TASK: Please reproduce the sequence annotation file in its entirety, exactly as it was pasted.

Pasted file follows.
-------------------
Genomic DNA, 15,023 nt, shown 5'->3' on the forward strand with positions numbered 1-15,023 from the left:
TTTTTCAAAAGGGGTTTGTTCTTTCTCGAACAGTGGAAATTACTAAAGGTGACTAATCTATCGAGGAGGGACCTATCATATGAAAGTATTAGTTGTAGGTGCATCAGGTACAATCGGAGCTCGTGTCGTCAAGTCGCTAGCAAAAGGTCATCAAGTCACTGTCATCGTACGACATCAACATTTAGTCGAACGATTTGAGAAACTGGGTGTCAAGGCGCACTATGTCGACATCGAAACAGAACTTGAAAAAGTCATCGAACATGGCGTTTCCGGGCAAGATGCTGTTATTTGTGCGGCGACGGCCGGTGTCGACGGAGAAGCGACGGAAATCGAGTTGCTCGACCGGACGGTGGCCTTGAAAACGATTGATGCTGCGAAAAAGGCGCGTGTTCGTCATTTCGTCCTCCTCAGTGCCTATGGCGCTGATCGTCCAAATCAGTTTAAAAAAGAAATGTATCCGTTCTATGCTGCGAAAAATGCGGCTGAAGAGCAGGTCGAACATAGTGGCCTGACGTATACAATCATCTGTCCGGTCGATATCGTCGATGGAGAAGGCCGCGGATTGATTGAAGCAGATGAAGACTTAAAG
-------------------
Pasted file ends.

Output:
Genomic DNA, 15,023 nt, shown 5'->3' on the forward strand with positions numbered 1-15,023 from the left:
TTTTTCAAAAGGGGTTTGTTCTTTCTCGAACAGTGGAAATTACTAAAGGTGACTAATCTATCGAGGAGGGACCTATCATATGAAAGTATTAGTTGTAGGTGCATCAGGTACAATCGGAGCTCGTGTCGTCAAGTCGCTAGCAAAAGGTCATCAAGTCACTGTCATCGTACGACATCAACATTTAGTCGAACGATTTGAGAAACTGGGTGTCAAGGCGCACTATGTCGACATCGAAACAGAACTTGAAAAAGTCATCGAACATGGCGTTTCCGGGCAAGATGCTGTTATTTGTGCGGCGACGGCCGGTGTCGACGGAGAAGCGACGGAAATCGAGTTGCTCGACCGGACGGTGGCCTTGAAAACGATTGATGCTGCGAAAAAGGCGCGTGTTCGTCATTTCGTCCTCCTCAGTGCCTATGGCGCTGATCGTCCAAATCAGTTTAAAAAAGAAATGTATCCGTTCTATGCTGCGAAAAATGCGGCTGAAGAGCAGGTCGAACATAGTGGCCTGACGTATACAATCATCTGTCCGGTCGATATCGTCGATGGAGAAGGCCGCGGATTGATTGAAGCAGATGAAGACTTAAAG